Directed By: M. Night Shyamalan
Written By: M. Night Shyamalan
Long before super hero movies were all the rage. Before Christopher Nolan was hailed as a genius for making a trilogy of dark, gritty, down to Earth Batman films. M. Night Shymalan blazed that trail with the 2000 movie Unbreakable. Apparently he was ahead of his time because we didn’t get a follow-up until 2016 when Split was released. Split introduced us to Kevin Wendell Crumb and, more importantly, The Beast. Our hero finally had a villain. Now we have Glass, the third and final chapter in this trilogy. It feels very much like the last film in a trilogy too. Don’t see Glass if you haven’t seen the first two. You’ll be able to piece the story together but it won’t be nearly as effective.
Right up front it should be noted that I wouldn’t call Glass a horror film. There has been a lot of buzz in the horror community about it because Split was very much a horror movie and the expectation was that this one would follow suit. Glass is much closer in feel to Unbreakable. It’s a modern day, real world superhero story. There is plenty of violence but there is surprisingly little blood as a result of it. There is a little but not much. The Beast remains scary but he’s only a third of the story this time around, along with our hero David Dunn and the mastermind Mr. Glass.
That’s where Glass fits into the trilogy. Now, how is it as a movie? The early opinions have been widely varied on this one. I wanted it to be great but it couldn’t stop refusing to live up to it’s potential. Ultimately it’s held back by two glaring issues. The first is it’s underwhelming climax. The entire movie is leading up to a showdown between The Beast and David Dunn. From the very beginning that’s what we want to see and we do get that showdown but it does not give us the payoff we have been waiting for. The scene has a bit of superhero fighting mixed with a bunch of dialogue and interference from side characters. These things are all needed for the story but they have to step aside for a minute and let this battle take center stage, that never really happens. Instead we get a fight that keeps starting and stopping so people can talk or so we can know what someone else is doing. You leave the theater feeling cheated.
The only other thing that I really didn’t like was the number of tight shots. Have you ever been in public and gotten stuck behind someone who is walking slowly and you just want to get around them but you can’t and you start to get anxious? A lot of this movie feels like that. I have no doubt that it’s intentional. Shyamalan is an incredible director and he knows how to shoot a film. I just don’t get why he was trying to make it feel claustrophobic and because I couldn’t figure out the point of doing it I was annoyed by the fact that it was happening.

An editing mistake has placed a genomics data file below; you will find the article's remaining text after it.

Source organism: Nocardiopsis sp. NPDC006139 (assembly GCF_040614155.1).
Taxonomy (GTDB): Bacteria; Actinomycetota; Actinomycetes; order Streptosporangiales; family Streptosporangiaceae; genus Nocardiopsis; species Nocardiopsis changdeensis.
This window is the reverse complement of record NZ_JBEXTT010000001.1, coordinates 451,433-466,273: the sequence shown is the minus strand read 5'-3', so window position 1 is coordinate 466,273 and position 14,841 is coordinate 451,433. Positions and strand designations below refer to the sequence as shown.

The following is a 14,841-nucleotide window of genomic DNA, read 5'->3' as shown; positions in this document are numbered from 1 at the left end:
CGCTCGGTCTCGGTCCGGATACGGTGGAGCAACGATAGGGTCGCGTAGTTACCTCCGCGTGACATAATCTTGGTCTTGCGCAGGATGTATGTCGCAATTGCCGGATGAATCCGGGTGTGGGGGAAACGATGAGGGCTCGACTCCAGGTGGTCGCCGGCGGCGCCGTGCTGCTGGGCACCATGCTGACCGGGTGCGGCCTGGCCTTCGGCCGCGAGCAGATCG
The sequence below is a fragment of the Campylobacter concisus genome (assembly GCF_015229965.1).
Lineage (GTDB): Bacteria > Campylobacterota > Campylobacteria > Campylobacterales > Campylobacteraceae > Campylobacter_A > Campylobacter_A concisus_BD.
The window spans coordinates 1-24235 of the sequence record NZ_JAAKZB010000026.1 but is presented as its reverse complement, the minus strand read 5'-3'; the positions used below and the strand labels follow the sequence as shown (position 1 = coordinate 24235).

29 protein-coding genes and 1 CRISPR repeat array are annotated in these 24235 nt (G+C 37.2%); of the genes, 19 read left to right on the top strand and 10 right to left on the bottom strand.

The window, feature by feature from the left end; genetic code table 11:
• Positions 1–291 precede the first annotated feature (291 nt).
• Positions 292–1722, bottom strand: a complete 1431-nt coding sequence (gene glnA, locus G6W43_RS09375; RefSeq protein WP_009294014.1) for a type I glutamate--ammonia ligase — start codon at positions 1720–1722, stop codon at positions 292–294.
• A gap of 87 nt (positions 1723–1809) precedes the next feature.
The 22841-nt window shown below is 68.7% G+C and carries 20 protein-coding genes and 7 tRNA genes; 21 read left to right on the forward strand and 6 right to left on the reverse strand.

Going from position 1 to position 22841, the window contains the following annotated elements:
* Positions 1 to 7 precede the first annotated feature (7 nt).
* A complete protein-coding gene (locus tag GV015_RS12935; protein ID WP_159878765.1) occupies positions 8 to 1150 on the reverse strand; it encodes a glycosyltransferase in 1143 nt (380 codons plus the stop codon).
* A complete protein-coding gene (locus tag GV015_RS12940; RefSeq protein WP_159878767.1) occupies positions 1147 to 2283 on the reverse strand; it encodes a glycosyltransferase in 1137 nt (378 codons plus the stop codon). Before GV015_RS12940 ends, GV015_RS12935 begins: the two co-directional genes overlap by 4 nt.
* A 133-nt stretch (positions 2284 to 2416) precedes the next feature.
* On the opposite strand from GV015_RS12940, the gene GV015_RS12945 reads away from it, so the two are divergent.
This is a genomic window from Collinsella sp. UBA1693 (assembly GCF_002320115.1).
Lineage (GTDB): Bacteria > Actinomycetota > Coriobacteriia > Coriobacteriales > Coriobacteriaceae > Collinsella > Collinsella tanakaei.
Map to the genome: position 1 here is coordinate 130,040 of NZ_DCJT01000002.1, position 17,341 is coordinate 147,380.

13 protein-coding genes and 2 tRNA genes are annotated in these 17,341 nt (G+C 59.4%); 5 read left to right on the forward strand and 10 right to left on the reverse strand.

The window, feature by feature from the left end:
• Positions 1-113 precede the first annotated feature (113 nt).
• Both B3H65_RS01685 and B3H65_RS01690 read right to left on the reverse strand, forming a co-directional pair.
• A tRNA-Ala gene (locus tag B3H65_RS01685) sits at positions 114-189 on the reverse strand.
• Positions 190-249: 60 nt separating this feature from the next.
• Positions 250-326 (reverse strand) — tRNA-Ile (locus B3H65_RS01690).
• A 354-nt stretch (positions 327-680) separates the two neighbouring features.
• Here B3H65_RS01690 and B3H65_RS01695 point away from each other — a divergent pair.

Glass is a good movie and I think it is safe to say that we are seeing the renaissance of M. Night Shyamalan. He came out of the gates white hot with The Sixth Sense, Unbreakable and Signs. Then he cooled off substantially. In the last few years he has released the underrated The Visit along with Split and now Glass. Things seem to be trending up for him and I’m happy about that. As I’ve said already, he’s an incredible director and, tight shots aside, he does do some good things here. Much of Glass is beautiful to look at, which is a huge accomplishment considering that the vast majority of the story takes place on the grounds of a mental hospital in Philadelphia (not exactly the most picturesque of locations). He also makes terrific use of color throughout the movie.
The performances shine all the way through. All of the major players are back. Bruce Willis seems to be beyond his days of trying to stretch his acting chops, you know exactly what you’re going to get when he is in a movie and that’s exactly what you get in this one (I’m not saying that’s a bad thing, by the way). Samuel L. Jackson is back as Mr. Glass. His performance is almost too much fun to watch. He’s the mastermind behind the whole thing and Jackson plays the role with delight. James McAvoy plays Kevin Wendell Crumb and all 23 of his personalities. He was a force of nature in Split and his work here is just as good. The other major role in this story is a new character, Dr. Ellie Staple, played by Sarah Paulson. It’s hard to stand out in a cast when you have three other talented actors playing larger than life roles while you’re playing a doctor but Paulson delivers. As gripping as I found the story and as beautiful as I found the film, the performances are what really make Glass.
Glass isn’t a horror film and a lot of people may be disappointed by that, coming after Split and being produced by Blumhouse. It does have some dark elements though and it serves as a solid conclusion to this trilogy even if it falls just short of being a great film.